The Atrocity Exhibition

Leo Robson - J.G. Ballard, The Atrocity Exhibition (1970)

The Atrocity Exhibition, the book of definitions, "notes", dreams, and vignettes published by JG Ballard in 1970, now seems an obvious candidate for a retrospective Goldsmiths Prize. But I doubt it would have won at the time, not because of the possible competition-B S Johnson's House Mother Normal, Ann Quin's Passages, and Muriel Spark's The Driver's Seat were all published within a year on either side-but because it took Ballard a long while to gain the recognition as an innovator alongside those writers. Ballard's early work - an idle consensus said - emerged from SF, one of progressive literature's mortal enemies. Later on, there was the memoir-novel Empire of the Sun, adapted by Spielberg, which belonged firmly to the middlebrow, another of progressive literature's mortal enemies. Ballard didn't write metafiction. He didn't quote Joyce. His language was flat (he even claimed not to have "thought much about style"). In the nickname 'seer of Shepperton' it was the image of the suburbs that cast the stronger spell. (The irony was not that the avant-garde were a traditionally city-dwelling tribe but that he was an urban type: well-informed, up-to-the-minute, angry.) If The Atrocity Exhibition was cited, it was for its penultimate item, "Why I Want to Fuck Ronald Reagan", and even that was cited for its irreverence, and used as fodder for allusive headlines. But "Why I Want to Fuck Ronald Reagan" wasn't just a ringing title and one-sentence punchline. It was a pair of sentences - "During these assassination fantasies Tallis became increasingly obsessed with the pudenda of the Presidential contender mediated to him by a thousand television screens. The motion picture studies of Ronald Reagan created a scenario of the conceptual orgasm, a unique ontology of violence and disaster." - punctuated at irregular intervals by spry if poisonous reflections on Reagan's face, hair, "conceptual role", the high incidence of orgasms in sexual fantasies involving Reagan (one reason to want to fuck him, presumably), and experiments in which a replica of Reagan's head were placed on the "unretouched photographs of crash fatalities." (The seeds of Ballard's later, straighter novel Crash are here, as well as, more obviously, in the item entitled "Crash!", which begins, "The latent sexual content of the automobile crash" and ends, "It is clear that the car crash is seen as a fertilizing rather than a destructive experience, a liberation of sexual and machine libido, mediating the sexuality of those who have died with an erotic intendity impossible in any other form.) The novel's previous item, "The Generations of America", written a decade before John Hinckley Jr knew that he wanted to shoot Ronald Reagan-he still doesn't know why-is a four-page list of assassinations and murders, phrased as a series of inverted begats. "Sirhan Sirhan shot Robert F. Kennedy... And James Early Ray shot Martin Luther King", and so on into lesser-known territory. Read today, when general weariness towards the conventions set down in the late nineteenth century have alerted us to the experimental challenges, the return to its freeform and multiform origins, executed across the twentieth, 'The Atrocity Exhibition' is easily recognised as a descendant of Sterne and Swift, a disciple of Joyce and Kafka and Borges, a cousin to Rauschenberg and Warhol and Renata Adler, an ancestor of Ben Marcus, Jason Schwartz, and Roberto Bolano, and a source of inspiration to any novelist who knows in his or her bones that the novel's freedoms, its capacity for freshness, were starkly limited by the growth, development, and imperial victories of the genre that called itself realism.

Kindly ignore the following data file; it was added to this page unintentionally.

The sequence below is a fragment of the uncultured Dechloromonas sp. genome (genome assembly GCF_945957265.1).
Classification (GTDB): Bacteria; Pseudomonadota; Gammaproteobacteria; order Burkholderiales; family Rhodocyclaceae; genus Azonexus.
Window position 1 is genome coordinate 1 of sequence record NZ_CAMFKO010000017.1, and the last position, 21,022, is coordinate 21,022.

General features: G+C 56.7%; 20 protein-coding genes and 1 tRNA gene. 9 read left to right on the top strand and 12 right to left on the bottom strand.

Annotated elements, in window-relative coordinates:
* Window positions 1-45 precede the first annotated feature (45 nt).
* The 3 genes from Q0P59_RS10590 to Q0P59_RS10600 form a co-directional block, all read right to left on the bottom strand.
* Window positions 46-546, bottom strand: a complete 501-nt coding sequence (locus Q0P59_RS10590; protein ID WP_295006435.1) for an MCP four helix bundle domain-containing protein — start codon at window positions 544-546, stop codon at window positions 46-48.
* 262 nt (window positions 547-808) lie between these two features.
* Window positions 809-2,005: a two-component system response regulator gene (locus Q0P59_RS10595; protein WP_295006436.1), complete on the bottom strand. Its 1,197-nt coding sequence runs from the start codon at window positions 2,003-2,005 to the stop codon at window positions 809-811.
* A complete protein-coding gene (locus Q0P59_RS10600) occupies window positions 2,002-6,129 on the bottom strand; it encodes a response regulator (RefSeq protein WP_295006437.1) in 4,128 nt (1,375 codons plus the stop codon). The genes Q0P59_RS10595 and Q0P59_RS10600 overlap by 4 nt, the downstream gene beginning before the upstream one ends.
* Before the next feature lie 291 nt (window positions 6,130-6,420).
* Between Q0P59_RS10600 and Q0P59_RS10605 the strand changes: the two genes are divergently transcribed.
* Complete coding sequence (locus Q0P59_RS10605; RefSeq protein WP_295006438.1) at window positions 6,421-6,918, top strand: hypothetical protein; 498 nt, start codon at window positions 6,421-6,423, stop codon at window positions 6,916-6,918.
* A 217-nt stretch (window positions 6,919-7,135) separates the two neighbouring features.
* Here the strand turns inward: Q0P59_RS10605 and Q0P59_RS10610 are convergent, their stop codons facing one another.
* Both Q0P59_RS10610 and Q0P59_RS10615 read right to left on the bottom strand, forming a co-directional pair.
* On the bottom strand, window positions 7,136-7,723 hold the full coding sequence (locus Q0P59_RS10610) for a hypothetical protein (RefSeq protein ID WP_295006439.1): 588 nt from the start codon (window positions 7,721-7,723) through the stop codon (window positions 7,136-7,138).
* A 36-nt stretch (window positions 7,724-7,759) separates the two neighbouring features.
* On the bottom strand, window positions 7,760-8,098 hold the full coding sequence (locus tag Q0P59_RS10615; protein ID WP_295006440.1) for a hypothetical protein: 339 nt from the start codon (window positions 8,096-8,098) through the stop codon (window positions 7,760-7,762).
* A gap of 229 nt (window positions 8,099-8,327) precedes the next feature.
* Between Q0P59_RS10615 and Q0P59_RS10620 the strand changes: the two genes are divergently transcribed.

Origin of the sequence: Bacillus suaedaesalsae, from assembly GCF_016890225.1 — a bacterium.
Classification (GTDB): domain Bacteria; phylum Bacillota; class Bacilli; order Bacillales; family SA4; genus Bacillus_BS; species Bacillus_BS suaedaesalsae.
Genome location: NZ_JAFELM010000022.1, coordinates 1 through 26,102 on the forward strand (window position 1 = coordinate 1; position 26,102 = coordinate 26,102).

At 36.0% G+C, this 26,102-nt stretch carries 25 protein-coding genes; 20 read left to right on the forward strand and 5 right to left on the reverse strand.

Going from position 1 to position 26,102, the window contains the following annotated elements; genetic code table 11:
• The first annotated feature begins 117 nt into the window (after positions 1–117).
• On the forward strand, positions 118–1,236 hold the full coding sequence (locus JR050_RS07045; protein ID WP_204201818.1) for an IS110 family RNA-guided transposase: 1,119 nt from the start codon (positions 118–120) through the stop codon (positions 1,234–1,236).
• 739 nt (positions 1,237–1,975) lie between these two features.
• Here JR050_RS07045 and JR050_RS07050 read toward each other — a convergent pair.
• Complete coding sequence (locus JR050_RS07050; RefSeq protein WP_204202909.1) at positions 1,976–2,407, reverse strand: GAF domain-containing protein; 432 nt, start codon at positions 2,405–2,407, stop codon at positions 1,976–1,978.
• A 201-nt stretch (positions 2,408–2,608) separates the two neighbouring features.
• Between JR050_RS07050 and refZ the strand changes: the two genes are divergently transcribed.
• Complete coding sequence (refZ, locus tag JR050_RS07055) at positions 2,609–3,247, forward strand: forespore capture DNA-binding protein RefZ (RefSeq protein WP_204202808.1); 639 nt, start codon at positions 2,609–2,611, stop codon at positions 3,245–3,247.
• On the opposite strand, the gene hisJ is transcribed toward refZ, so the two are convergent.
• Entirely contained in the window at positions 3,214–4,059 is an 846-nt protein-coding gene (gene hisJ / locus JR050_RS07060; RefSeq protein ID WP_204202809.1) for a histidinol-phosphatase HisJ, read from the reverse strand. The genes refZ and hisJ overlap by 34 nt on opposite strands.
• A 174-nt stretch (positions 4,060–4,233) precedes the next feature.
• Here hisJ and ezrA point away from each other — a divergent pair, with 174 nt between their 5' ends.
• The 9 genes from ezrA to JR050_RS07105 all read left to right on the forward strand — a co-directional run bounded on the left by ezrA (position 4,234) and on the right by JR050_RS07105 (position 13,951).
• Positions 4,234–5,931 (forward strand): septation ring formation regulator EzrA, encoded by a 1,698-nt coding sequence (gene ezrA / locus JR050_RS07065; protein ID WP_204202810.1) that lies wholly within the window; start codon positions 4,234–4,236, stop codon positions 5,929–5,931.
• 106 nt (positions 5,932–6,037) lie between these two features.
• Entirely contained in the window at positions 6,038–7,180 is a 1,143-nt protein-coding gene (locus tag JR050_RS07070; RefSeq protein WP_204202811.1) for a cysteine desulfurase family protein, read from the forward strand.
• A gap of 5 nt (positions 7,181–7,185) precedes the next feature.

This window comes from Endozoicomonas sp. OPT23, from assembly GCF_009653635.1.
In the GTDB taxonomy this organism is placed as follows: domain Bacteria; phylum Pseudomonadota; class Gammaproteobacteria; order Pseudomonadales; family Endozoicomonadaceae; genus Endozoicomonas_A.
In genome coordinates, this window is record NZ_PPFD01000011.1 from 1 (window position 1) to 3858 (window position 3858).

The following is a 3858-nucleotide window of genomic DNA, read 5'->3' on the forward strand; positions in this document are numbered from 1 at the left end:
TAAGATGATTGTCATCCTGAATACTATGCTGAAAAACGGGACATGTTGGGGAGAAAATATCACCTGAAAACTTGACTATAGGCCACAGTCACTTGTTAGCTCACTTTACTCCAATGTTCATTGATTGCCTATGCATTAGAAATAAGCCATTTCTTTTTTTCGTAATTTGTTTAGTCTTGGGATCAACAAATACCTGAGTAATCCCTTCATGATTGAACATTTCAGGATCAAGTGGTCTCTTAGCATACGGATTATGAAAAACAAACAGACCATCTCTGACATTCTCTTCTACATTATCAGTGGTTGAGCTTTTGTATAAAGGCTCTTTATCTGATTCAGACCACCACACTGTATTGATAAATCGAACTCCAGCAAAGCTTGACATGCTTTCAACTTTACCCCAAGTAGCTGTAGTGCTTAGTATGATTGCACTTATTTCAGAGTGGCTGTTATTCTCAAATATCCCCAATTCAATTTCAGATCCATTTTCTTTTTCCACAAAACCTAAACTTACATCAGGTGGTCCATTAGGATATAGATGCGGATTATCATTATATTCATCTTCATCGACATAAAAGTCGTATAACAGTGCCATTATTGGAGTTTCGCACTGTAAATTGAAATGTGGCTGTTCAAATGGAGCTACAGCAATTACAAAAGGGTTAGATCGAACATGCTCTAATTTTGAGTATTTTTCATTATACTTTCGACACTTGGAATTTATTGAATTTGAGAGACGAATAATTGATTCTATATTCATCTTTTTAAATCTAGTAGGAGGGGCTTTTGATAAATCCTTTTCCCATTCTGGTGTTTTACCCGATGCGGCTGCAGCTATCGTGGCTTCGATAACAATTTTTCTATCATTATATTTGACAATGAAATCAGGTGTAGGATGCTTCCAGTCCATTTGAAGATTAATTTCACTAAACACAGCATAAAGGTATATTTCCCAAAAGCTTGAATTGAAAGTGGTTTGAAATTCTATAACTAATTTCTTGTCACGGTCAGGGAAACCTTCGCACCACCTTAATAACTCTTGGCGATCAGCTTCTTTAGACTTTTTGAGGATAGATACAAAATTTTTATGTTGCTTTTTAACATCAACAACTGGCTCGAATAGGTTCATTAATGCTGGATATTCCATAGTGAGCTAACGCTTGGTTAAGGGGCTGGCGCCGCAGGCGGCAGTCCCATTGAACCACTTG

Will Self - J.G. Ballard, The Atrocity Exhibition (1970)

Ballard – who I had the honour to have as my own literary mentor, and to count as a friend – was, in my view, incomparably the most important English novelist of the postwar period, and The Atrocity Exhibition is his chef d’oeuvre: formally, in terms of content, ambition and reach, it carved out the conceptual territory into which scores – if not hundreds – of other writers have subsequently advanced. Ballard was a flinty-eyed innovator, who in this text, took the techniques pioneered by Tristan Tzara and Alfred Jarry to another revelatory level.  

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